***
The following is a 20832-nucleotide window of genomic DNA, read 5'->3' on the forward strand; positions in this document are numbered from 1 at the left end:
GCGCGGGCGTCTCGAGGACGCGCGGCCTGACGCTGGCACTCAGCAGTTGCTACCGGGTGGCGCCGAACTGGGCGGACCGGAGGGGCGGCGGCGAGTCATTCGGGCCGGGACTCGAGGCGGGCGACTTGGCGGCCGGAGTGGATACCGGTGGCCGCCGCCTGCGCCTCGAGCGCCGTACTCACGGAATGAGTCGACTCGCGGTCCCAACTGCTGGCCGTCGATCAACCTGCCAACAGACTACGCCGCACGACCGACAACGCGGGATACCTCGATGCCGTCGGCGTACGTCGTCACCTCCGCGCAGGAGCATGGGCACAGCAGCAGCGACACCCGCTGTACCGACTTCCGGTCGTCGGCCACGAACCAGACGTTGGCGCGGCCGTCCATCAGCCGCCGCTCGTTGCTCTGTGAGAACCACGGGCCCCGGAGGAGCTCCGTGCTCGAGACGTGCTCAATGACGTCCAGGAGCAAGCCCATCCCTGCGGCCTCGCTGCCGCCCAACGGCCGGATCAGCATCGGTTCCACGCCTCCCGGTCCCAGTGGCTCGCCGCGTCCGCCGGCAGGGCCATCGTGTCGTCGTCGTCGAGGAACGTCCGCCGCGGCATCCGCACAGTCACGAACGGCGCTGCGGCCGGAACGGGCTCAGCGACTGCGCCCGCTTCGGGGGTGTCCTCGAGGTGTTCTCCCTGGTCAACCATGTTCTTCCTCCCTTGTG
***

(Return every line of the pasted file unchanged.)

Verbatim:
The following is a 20832-nucleotide window of genomic DNA, read 5'->3' on the forward strand; positions in this document are numbered from 1 at the left end:
GCGCGGGCGTCTCGAGGACGCGCGGCCTGACGCTGGCACTCAGCAGTTGCTACCGGGTGGCGCCGAACTGGGCGGACCGGAGGGGCGGCGGCGAGTCATTCGGGCCGGGACTCGAGGCGGGCGACTTGGCGGCCGGAGTGGATACCGGTGGCCGCCGCCTGCGCCTCGAGCGCCGTACTCACGGAATGAGTCGACTCGCGGTCCCAACTGCTGGCCGTCGATCAACCTGCCAACAGACTACGCCGCACGACCGACAACGCGGGATACCTCGATGCCGTCGGCGTACGTCGTCACCTCCGCGCAGGAGCATGGGCACAGCAGCAGCGACACCCGCTGTACCGACTTCCGGTCGTCGGCCACGAACCAGACGTTGGCGCGGCCGTCCATCAGCCGCCGCTCGTTGCTCTGTGAGAACCACGGGCCCCGGAGGAGCTCCGTGCTCGAGACGTGCTCAATGACGTCCAGGAGCAAGCCCATCCCTGCGGCCTCGCTGCCGCCCAACGGCCGGATCAGCATCGGTTCCACGCCTCCCGGTCCCAGTGGCTCGCCGCGTCCGCCGGCAGGGCCATCGTGTCGTCGTCGTCGAGGAACGTCCGCCGCGGCATCCGCACAGTCACGAACGGCGCTGCGGCCGGAACGGGCTCAGCGACTGCGCCCGCTTCGGGGGTGTCCTCGAGGTGTTCTCCCTGGTCAACCATGTTCTTCCTCCCTTGTG